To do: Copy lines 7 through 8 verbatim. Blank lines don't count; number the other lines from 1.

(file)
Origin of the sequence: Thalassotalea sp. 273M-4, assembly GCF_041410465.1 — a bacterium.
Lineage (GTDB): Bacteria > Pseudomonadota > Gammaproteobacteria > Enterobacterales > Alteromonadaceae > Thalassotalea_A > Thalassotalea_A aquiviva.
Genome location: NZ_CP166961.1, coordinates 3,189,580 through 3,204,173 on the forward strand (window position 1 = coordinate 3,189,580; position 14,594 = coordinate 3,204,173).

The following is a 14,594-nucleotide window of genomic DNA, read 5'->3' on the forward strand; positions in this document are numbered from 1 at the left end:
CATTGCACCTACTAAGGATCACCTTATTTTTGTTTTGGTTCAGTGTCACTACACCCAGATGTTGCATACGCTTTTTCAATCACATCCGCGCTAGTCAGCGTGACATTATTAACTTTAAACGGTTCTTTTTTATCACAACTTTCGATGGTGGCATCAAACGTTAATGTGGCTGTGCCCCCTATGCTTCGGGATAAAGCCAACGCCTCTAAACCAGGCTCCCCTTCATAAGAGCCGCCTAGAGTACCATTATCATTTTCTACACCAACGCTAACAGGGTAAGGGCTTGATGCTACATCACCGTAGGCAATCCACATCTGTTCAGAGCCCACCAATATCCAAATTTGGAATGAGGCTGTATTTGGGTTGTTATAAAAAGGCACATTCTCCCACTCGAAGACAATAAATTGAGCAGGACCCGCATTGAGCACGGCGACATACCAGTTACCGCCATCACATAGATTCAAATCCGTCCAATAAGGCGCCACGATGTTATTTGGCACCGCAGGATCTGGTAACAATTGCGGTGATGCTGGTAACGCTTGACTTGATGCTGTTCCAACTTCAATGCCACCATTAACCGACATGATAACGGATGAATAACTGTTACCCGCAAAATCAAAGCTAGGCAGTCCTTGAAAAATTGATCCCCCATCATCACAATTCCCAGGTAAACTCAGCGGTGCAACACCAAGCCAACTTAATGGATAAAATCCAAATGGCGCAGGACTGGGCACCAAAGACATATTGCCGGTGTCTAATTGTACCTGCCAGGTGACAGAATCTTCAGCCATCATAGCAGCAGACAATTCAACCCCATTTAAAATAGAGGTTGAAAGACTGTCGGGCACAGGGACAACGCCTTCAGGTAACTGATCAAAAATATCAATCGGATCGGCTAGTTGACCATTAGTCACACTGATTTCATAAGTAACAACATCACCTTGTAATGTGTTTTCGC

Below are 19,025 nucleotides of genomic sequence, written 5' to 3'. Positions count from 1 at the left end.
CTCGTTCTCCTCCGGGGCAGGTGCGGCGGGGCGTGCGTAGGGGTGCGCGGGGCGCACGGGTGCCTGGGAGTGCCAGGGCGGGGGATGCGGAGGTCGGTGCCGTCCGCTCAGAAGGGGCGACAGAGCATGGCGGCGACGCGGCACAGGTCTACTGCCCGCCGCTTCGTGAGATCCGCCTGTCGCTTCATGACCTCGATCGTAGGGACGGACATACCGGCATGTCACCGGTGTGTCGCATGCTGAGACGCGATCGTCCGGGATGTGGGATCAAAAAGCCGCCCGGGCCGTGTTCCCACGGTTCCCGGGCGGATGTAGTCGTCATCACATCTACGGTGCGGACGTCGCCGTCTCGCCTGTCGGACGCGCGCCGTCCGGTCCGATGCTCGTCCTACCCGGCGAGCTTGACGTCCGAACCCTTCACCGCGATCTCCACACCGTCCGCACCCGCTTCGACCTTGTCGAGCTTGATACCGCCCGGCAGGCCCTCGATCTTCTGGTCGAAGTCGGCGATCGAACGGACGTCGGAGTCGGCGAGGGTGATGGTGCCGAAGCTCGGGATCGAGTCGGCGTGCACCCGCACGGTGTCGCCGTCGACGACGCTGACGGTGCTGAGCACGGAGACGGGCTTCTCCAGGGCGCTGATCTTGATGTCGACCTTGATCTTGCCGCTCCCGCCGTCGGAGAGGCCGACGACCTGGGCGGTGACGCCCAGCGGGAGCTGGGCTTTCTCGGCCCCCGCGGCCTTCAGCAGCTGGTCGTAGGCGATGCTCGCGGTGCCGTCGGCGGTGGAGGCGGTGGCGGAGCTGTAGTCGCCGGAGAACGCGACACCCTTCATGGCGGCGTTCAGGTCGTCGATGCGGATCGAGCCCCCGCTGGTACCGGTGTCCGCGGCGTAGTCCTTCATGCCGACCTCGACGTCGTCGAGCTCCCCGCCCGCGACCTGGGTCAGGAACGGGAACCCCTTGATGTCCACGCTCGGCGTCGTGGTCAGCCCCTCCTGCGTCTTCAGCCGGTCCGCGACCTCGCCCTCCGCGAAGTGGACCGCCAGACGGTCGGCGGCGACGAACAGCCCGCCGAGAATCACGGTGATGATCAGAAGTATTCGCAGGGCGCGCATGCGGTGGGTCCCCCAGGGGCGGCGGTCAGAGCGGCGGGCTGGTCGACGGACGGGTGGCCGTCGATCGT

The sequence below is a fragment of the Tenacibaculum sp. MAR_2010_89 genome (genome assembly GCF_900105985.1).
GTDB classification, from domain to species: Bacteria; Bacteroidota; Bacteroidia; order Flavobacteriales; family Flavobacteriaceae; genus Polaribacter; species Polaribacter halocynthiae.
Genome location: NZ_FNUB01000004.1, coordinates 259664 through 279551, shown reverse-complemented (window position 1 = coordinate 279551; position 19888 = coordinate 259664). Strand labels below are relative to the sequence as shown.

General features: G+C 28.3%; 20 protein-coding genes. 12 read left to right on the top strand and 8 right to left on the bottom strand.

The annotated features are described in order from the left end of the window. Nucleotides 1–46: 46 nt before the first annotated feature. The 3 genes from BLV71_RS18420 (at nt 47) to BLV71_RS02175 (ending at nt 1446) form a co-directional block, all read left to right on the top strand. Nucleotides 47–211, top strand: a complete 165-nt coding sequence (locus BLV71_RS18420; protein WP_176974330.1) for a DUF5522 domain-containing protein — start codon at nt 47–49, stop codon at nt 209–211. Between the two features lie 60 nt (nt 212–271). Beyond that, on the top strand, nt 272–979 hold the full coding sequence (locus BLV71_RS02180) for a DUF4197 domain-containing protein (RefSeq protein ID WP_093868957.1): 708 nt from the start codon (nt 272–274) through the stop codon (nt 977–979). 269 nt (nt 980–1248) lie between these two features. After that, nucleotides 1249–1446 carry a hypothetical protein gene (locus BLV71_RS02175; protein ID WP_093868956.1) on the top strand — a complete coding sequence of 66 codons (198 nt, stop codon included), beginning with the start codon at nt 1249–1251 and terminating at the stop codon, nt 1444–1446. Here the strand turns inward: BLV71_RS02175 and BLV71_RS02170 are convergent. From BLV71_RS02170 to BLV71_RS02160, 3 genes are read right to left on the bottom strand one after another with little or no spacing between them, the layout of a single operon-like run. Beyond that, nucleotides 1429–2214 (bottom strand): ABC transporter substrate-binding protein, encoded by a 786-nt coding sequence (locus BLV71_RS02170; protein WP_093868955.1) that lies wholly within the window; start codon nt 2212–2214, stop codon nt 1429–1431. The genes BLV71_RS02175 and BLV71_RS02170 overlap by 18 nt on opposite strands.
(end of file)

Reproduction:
CTCGTTCTCCTCCGGGGCAGGTGCGGCGGGGCGTGCGTAGGGGTGCGCGGGGCGCACGGGTGCCTGGGAGTGCCAGGGCGGGGGATGCGGAGGTCGGTGCCGTCCGCTCAGAAGGGGCGACAGAGCATGGCGGCGACGCGGCACAGGTCTACTGCCCGCCGCTTCGTGAGATCCGCCTGTCGCTTCATGACCTCGATCGTAGGGACGGACATACCGGCATGTCACCGGTGTGTCGCATGCTGAGACGCGATCGTCCGGGATGTGGGATCAAAAAGCCGCCCGGGCCGTGTTCCCACGGTTCCCGGGCGGATGTAGTCGTCATCACATCTACGGTGCGGACGTCGCCGTCTCGCCTGTCGGACGCGCGCCGTCCGGTCCGATGCTCGTCCTACCCGGCGAGCTTGACGTCCGAACCCTTCACCGCGATCTCCACACCGTCCGCACCCGCTTCGACCTTGTCGAGCTTGATACCGCCCGGCAGGCCCTCGATCTTCTGGTCGAAGTCGGCGATCGAACGGACGTCGGAGTCGGCGAGGGTGATGGTGCCGAAGCTCGGGATCGAGTCGGCGTGCACCCGCACGGTGTCGCCGTCGACGACGCTGACGGTGCTGAGCACGGAGACGGGCTTCTCCAGGGCGCTGATCTTGATGTCGACCTTGATCTTGCCGCTCCCGCCGTCGGAGAGGCCGACGACCTGGGCGGTGACGCCCAGCGGGAGCTGGGCTTTCTCGGCCCCCGCGGCCTTCAGCAGCTGGTCGTAGGCGATGCTCGCGGTGCCGTCGGCGGTGGAGGCGGTGGCGGAGCTGTAGTCGCCGGAGAACGCGACACCCTTCATGGCGGCGTTCAGGTCGTCGATGCGGATCGAGCCCCCGCTGGTACCGGTGTCCGCGGCGTAGTCCTTCATGCCGACCTCGACGTCGTCGAGCTCCCCGCCCGCGACCTGGGTCAGGAACGGGAACCCCTTGATGTCCACGCTCGGCGTCGTGGTCAGCCCCTCCTGCGTCTTCAGCCGGTCCGCGACCTCGCCCTCCGCGAAGTGGACCGCCAGACGGTCGGCGGCGACGAACAGCCCGCCGAGAATCACGGTGATGATCAGAAGTATTCGCAGGGCGCGCATGCGGTGGGTCCCCCAGGGGCGGCGGTCAGAGCGGCGGGCTGGTCGACGGACGGGTGGCCGTCGATCGT

The sequence below is a fragment of the Tenacibaculum sp. MAR_2010_89 genome (genome assembly GCF_900105985.1).